Many parents may be troubled by the angry out-bursts by their kids. This is exactly what happened to the author Gabor Mate. When Gabor Maté’s eldest son was eight, his angry outbursts troubled his parents so much that they took him to see the renowned developmental psychologist, Gordon Neufeld. He talked to Maté and his wife, Rae. Then he talked to their son, Daniel. He told them that instead of having “this troubled kid” on their hands, Maté and Rae needed to address their own behaviour – a revelation that was both “daunting and empowering”, Maté says.
Nearly 20 years later, Maté, an author and physician based in Vancouver, teamed up with Neufeld to write a book based on the latter’s ideas,“HOLD ON TO YOUR KIDS:WHY PARENTS NEED TO MATTER MORE THAN PEERS”. It has been translated into 15 languages and is now finally published in the UK.
From screen time to teenage rebellion, it’s easy to feel that children are slipping out of your grasp. Trusting your instincts can help.
The authors’ sense that children are slipping from adult grasp, becoming a sort of lost generation, will resonate with parents, especially those battling with excessive screen time or teenage estrangements. But what parents need to understand, Maté and Neufeld argue, is that challenging behaviours are in fact “not behavioural problems, but a relationship problem”.
At the heart of this relationship problem is something Neufeld and Maté call “peer orientation”. Some may view an increasing attachment to peers as a sign of maturation. Not so, Maté says, if that attachment supplants the primary one to caregivers. And what should you do if you have lost your child to their peers? Reclaim them, he says.
This is what Maté did with his own daughter when she was 15. He decided that he will simply reclaim her. He wanted to be with her and she liked the idea of eating out, so once a week they went for dinner. For years, they kept their date. Sometimes the dinners went badly, but the next week they’d be back again. Those evenings became a sacred space. It took years for his daughter to turn to him for advice.
By the time he wrote Hold On To Your Kids, Maté says, he had made every mistake in the book.
Some of these mistakes are specific, such as using time out, a technique Maté rejects as “based on fear”. Others include using a nagging, angry or cold voice, wielding adversarial discipline or neglecting to spend sufficient time with your children. If you have listened to yourself, as I have recently, command a child to brush their teeth or put on shoes, and flinched at the terseness, discourtesy or despair in your voice, Maté’s book will make you examine your behaviour in a new light.
So what can parents do to reconnect with their children? The key, Maté says, is to reconnect with intuition and ignore the sort of books that portray parenting as expertise to be acquired.
If that sounds rich coming from someone who has co-authored a parenting book, Maté says his and Neufeld’s mission is simply “to validate parenting instincts” in the face of a cultural onslaught against them. The advice to leave a baby to cry at night, to isolate a child who has misbehaved are examples of “parenting practices [that] ride roughshod over a parent’s instincts.
When you get down to the nitty-gritty, instinctive parenting sounds pretty straightforward: speak nicely to your kids, treat them as you would any loved one, be ready with a hug, avoid overuse of your phone in their company, spend time with them, solicit their good intentions. Essentially, think of yourself as in a relationship with them.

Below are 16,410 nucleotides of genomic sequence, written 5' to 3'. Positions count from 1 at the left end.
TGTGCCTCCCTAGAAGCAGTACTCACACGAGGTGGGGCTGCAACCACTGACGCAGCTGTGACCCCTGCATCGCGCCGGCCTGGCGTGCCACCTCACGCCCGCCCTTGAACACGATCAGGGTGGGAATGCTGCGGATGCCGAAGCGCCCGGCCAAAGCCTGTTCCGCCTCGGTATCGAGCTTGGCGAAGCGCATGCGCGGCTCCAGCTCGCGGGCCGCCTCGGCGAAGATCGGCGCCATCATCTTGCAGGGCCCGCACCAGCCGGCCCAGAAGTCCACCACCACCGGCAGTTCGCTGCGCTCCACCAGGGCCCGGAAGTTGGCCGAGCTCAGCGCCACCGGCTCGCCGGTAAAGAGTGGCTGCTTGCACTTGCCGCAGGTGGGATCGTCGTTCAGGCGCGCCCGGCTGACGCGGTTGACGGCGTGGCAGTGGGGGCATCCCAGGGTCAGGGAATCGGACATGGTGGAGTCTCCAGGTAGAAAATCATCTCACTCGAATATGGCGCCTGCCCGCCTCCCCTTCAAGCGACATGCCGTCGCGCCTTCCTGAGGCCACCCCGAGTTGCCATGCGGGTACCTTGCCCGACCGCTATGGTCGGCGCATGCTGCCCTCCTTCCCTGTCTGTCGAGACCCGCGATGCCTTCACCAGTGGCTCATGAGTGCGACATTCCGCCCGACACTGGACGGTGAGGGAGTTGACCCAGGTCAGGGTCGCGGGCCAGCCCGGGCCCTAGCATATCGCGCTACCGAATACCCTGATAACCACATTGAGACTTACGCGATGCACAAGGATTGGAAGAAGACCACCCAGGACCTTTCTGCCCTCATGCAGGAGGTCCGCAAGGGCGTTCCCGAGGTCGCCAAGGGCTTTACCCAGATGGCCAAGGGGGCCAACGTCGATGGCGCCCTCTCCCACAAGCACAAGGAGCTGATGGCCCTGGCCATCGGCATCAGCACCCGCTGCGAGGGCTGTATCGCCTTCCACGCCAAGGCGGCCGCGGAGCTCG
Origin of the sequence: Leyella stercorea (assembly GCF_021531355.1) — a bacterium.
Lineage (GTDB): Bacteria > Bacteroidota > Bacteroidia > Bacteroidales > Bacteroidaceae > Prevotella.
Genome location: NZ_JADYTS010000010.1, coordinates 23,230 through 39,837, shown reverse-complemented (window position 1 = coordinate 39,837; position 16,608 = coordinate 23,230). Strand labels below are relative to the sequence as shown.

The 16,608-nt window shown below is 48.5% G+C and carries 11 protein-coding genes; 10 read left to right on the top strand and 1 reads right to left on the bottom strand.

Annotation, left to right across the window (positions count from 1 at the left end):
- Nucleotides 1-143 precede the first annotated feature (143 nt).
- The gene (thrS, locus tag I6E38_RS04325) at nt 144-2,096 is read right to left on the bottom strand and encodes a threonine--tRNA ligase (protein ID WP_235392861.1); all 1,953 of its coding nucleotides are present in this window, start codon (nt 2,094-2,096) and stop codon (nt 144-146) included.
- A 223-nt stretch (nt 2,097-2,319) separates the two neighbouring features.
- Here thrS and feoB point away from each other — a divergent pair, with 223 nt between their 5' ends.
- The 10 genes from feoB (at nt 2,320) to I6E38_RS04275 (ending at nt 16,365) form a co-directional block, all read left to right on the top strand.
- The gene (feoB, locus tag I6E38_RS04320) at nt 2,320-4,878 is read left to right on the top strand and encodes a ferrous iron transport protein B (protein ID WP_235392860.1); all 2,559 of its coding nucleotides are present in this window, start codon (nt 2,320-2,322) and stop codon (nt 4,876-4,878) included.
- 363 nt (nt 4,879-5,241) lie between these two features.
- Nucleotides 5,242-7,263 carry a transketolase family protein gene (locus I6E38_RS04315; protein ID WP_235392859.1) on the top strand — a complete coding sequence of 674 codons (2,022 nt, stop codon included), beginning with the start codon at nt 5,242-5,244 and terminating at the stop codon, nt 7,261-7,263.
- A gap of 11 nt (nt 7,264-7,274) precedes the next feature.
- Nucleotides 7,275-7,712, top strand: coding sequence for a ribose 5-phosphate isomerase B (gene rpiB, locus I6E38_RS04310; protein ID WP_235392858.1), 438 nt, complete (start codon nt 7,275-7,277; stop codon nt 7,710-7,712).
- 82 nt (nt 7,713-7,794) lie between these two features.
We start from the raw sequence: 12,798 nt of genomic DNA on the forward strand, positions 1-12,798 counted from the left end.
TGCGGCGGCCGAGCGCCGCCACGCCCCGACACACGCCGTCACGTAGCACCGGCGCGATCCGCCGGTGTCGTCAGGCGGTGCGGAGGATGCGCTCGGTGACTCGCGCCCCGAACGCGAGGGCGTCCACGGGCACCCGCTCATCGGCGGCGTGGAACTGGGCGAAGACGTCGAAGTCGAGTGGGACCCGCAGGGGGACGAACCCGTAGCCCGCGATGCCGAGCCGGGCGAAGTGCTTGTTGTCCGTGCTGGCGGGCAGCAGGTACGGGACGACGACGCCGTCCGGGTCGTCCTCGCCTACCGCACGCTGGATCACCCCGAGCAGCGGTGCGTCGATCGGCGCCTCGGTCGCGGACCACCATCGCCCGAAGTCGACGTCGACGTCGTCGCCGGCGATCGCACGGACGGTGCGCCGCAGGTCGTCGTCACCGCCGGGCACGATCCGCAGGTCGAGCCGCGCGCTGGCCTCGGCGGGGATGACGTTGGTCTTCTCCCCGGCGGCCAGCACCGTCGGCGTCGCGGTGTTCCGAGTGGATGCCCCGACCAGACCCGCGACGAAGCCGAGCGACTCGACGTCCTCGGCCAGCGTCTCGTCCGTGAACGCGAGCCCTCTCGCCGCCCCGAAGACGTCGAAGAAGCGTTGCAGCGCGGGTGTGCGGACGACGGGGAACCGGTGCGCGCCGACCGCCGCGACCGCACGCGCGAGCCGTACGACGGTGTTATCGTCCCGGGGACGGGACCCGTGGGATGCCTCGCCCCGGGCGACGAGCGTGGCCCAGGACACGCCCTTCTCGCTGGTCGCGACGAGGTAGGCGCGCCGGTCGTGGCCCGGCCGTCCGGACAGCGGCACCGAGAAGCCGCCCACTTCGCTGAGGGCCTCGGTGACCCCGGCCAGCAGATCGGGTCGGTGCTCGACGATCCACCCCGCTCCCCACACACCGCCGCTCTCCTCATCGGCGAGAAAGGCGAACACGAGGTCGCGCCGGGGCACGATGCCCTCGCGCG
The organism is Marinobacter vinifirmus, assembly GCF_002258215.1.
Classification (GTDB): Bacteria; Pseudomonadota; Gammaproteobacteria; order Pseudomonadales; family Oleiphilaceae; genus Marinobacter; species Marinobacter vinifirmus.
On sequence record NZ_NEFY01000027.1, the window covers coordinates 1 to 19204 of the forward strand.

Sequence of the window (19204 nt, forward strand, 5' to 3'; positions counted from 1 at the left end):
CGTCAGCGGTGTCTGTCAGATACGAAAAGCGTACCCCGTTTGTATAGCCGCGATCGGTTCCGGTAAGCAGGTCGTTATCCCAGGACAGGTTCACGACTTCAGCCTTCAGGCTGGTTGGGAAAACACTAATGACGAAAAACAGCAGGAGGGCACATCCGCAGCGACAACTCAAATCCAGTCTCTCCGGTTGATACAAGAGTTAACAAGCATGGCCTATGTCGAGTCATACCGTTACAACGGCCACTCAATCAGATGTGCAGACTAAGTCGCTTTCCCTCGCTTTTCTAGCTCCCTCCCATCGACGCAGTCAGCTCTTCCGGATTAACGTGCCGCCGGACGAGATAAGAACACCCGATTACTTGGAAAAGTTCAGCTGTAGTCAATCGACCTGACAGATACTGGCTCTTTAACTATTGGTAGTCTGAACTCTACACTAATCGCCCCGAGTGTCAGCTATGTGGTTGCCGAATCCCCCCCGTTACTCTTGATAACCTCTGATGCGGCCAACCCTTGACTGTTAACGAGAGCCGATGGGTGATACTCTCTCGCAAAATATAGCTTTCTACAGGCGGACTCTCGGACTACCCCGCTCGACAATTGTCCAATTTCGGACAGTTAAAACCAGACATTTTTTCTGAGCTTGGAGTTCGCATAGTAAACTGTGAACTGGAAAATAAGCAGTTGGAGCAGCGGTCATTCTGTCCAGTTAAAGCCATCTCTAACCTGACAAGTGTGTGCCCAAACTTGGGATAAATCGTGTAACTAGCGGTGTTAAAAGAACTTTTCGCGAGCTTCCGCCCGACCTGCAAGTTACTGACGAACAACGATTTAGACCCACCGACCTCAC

But as children grow, these parenting instincts become harder to notice, let alone follow.
To any parent wishing to hold on to a child or win back a “lost” one, he advises: “Evaluate how the architecture of your life supports that intention.”
We may assume he means work fewer hours; but since the book is all about honing instincts, he will say only, “You need to make a decision as to how much of that working life is essential and how much is discretionary.” Even slivers of time help: a parent who comes home late can pop into a child’s room for a quick catch-up if they are awake.
It helps to clear time at weekends to spend with your child. Above all, create an atmosphere at home that is inviting. If older children respond coolly to this assault on their affections, “Stay patient,” Maté says. “You don’t take the rejections personally. You hang in there. You are wooing the child back into the relationship.”
Parents have to retain control without seeming too controlling. A strong relationship provides caregivers with the authority to limit unhealthy attachments. Tell your kids-‘You can do this, but only for half an hour a day.’
How to reattach:
‘Collect’ your children: Spend time with them when they wake up, when they come in from school, at family meals, when they go to bed. It’s the intention and awareness that makes a difference. Even two minutes can provide “a dose of fulfilling connection”.
Parents set the rules: You’ll know when some negotiation is advisable and when it isn’t.
Check your attitude: Instead of shouting or texting when it’s dinner time, walk up stairs and speak to them. If that requires more energy than you have, Maté insists this is not an energy issue, but “an attitude issue”.
Don’t try to control. Try to lead: If you find yourself always getting into a standoff with your child, “you’d better not force the issue, because you are just going to create conflict”. Don’t try to control, Maté says. Work on rebuilding the relationship.
Hold off giving your child a mobile phone for as long as possible: Maté is reluctant to be prescriptive as far as technology is concerned.
This article was compiled by Paula Cocozza and first appeared in ‘The Guardian’.
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